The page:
Elaine Garzarelli follows 60 industries for Shearson Lehman Brothers. Asked which sectors would outperform the stock market in 1986, she cited ``the soaps -- Procter & Gamble, Lever Brothers, and Clorox.'' Restaurant stocks and pharmaceuticals are also on her list.
These issues ought to best the 10 to 12 percent earnings growth she predicts for the Standard & Poor's 500 stocks as a whole. ``In a basically steady, slow-growing economy these stocks should be the steadiest growers,'' she says.
By comparison, the Value Line Investment Survey recently ranked financial services, food wholesalers, toys and school supplies, industrial services, and newspapers as the most timely stock purchases.
Value Line analyzes some 1,700 stocks in 91 industries. Each company is given a timeliness rating based on its expected performance in the year to come. The average timeliness rating for each industry is calculated and then ranked against the 90 other industries. Real estate
``In general, real estate returns will be weak over the next couple of years, because there's been so much overbuilding,'' says Richard Kateley, senior vice-president of the Real Estate Research Corporation in Chicago. ``The stock market may outperform the real estate market in the short term.''
But cross stocks and real estate and you end up with real estate investment trusts (REITs). And that is an appealing investment, says Mr. Kateley -- especially if one is looking to diversify one's stock holdings.
A REIT is basically a publicly traded stock in a corporation that owns mortgages or specific kinds of real estate. Because of the current pessimism surrounding real estate, ``many REITs are selling at a discount now,'' Kateley says.
Another important advantage is that one can buy REITs that target specific geographical areas and types of real estate. For instance, a REIT that has a stake only in shopping centers built and owned by a well-known Atlanta developer, or a REIT focusing on apartment buildings in southern California.
The Real Estate Research Corporation has just released its 1986 industry forecast. Kateley, who was co-author of the report, advises investors to think twice about REITs and limited-partnership syndications investing in hotels and office buildings. Most of the major markets are overbuilt, he says. And contractors have pushed through a lot of multifamily apartment buildings to beat the enactment of federal tax reforms that may limit financing.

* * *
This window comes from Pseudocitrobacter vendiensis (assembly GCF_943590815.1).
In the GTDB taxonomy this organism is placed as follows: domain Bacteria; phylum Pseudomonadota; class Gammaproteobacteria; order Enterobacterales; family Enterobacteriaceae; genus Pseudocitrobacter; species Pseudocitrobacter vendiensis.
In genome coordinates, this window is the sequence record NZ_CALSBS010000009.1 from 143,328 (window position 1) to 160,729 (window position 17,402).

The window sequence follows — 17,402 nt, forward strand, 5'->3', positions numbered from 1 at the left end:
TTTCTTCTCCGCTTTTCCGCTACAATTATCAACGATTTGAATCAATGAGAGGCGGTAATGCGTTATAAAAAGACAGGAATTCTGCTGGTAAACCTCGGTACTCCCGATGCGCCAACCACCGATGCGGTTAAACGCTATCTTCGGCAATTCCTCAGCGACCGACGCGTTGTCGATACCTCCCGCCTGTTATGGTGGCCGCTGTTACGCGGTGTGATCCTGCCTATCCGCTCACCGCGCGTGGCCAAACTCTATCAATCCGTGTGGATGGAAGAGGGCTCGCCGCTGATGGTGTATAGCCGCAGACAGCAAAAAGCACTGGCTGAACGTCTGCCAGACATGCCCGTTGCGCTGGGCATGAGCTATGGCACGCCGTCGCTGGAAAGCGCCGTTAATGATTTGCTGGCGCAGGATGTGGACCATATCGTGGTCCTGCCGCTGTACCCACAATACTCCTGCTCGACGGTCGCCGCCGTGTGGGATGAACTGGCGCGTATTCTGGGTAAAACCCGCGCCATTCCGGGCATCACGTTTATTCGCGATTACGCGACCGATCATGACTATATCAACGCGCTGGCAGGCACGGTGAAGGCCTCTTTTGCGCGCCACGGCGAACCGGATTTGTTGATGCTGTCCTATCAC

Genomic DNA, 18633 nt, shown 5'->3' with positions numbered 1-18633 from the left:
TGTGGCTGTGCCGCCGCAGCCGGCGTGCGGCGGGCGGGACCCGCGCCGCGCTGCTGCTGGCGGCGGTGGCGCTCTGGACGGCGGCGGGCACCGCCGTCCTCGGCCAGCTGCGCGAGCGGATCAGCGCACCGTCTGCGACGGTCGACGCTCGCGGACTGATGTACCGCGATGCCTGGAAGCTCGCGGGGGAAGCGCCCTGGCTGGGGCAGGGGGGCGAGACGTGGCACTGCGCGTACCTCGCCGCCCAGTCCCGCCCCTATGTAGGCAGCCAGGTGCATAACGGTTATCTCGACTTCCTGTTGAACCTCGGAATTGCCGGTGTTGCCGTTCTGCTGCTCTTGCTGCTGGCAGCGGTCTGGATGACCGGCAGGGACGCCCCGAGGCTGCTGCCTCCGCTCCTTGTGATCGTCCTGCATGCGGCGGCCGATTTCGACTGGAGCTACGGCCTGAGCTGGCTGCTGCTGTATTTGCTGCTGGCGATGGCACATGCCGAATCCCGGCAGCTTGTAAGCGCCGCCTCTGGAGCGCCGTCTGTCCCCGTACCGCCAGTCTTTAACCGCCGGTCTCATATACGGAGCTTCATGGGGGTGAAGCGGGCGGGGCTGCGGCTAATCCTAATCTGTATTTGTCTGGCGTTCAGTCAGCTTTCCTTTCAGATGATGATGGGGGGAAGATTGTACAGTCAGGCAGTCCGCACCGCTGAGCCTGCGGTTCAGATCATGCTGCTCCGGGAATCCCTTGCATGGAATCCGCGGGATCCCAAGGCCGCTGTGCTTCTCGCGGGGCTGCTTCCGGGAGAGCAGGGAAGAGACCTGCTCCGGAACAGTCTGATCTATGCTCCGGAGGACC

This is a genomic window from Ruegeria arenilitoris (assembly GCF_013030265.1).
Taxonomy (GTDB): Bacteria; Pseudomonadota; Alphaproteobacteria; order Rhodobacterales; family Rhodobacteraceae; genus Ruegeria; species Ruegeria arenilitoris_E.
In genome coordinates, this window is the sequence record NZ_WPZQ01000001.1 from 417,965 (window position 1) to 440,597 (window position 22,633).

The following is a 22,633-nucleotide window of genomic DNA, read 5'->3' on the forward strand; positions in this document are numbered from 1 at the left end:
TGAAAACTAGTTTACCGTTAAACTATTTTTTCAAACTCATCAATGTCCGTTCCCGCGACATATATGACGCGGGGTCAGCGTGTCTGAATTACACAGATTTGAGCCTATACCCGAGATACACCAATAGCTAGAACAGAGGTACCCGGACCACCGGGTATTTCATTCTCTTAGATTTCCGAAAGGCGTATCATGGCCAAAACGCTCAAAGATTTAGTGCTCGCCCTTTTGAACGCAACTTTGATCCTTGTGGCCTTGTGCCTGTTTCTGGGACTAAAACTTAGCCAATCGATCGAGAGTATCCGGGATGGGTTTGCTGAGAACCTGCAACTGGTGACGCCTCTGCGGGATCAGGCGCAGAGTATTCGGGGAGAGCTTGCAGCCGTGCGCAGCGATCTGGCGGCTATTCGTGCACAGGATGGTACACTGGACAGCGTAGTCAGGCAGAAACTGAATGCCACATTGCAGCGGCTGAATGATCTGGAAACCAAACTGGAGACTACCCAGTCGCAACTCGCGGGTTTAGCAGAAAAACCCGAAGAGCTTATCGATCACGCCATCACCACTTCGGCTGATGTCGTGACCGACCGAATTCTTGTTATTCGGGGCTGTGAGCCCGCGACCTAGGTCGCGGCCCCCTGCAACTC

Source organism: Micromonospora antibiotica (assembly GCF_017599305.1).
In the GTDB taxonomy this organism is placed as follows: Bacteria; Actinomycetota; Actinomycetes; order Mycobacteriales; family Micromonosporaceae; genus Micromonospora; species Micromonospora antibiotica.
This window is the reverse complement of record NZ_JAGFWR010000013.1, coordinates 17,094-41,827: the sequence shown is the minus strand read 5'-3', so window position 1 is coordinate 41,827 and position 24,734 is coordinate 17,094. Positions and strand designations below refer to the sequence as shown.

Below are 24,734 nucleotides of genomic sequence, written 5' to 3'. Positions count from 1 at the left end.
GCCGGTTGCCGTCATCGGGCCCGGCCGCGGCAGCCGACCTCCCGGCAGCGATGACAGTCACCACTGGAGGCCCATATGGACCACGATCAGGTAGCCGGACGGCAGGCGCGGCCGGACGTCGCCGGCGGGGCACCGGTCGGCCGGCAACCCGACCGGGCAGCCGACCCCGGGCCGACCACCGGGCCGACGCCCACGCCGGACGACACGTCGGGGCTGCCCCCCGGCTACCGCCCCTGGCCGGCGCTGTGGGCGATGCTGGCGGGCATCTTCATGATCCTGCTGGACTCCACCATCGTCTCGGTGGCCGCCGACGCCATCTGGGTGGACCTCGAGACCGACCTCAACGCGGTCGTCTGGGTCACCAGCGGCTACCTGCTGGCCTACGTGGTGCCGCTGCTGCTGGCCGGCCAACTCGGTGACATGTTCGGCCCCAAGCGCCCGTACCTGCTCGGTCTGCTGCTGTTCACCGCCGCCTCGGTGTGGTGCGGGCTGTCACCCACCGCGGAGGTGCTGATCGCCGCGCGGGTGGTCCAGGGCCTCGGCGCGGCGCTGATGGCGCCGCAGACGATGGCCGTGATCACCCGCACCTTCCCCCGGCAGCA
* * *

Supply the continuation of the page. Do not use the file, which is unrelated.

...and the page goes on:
He predicts that the hot market in 1986 will be in buildings for light industry: warehouses and ``flexible space'' buildings that can be partitioned to serve as factory, office, storage, and showroom.
On the home front, Kateley expects housing prices to be relatively stable. The National Association of Realtors basically agrees. Its chief economist, Jack Carlson, predicts a 3.9 percent rise in existing home prices over 1985 and a 3.6 percent increase in '86. To put it another way, the median home price is expected to rise from $75,100 to $77,900 by the end of next year.
Mr. Carlson predicts that a sluggish economy will ease the average 30-year fixed-mortgage rate from the current 12.5 percent to 11.5 percent by the fourth quarter of 1986. The NAR's affordability index is at a five-year high, meaning lower mortgage rates and stable prices enable more people to qualify for home loans.
But Kateley, at the Real Estate Research Corporation, doesn't advise buying a house as a one- or two-year investment now. In most parts of the country, except perhaps in New England, ``If you run the numbers through on buying a home versus renting, owning doesn't pay unless you stay from three to five years.'' Precious metals
Gold has defied the experts for some time now. Many expected it to rebound as the dollar fell -- it has, but only marginally. Many expected the political rumblings in South Africa to jack up gold prices, but that hasn't happened, either.
``We have had a number of events that should have pushed gold higher. So I see a weaker structure under gold than one would normally have expected,'' says Jeffrey N. Mosseri, gold and currency analyst at Goldsmith & Harris in New York.
``We're in a long-term disinflationary mode; as such, gold is a poor investment,'' Mr. Mosseri says. He would hold gold only as a disaster hedge, devoting no more than 5 percent of a portfolio to it. Mosseri does allow that if there is ``an absolute onslaught on the dollar'' and inflation comes charging back, gold will rebound.
Charles Stahl, for one, has staked out a site in the inflation camp. ``I believe next year both gold and silver will be higher. Exactly how much higher is too early to say,'' comments the editor of the investment newsletter, Green's Commodity Market Comments, published by the Economic News Agency in New York.
Mr. Stahl figures a falling dollar will increase the cost of imports to US customers, causing an uptick in inflation.
If one decided to pocket some gold for 1986, that investment can take the form of actual bullion, coins, or mining stocks. If you choose stocks, Mosseri recommends staying away from the South African mining companies -- ``not necessarily for ethical reasons but because of the political risk of strikes and sabotage. I would pay the premium for North American mining stocks, starting with Canada, rather than take the risk in South Africa.''
Finally, silver tends to be influenced by currency fluctuations and industrial use. Although roughly tracking gold, ``silver is more in tune with the economy, and its moves will probably be more dramatic,'' Mosseri says. Silver prices may rise if the economy expands in 1986.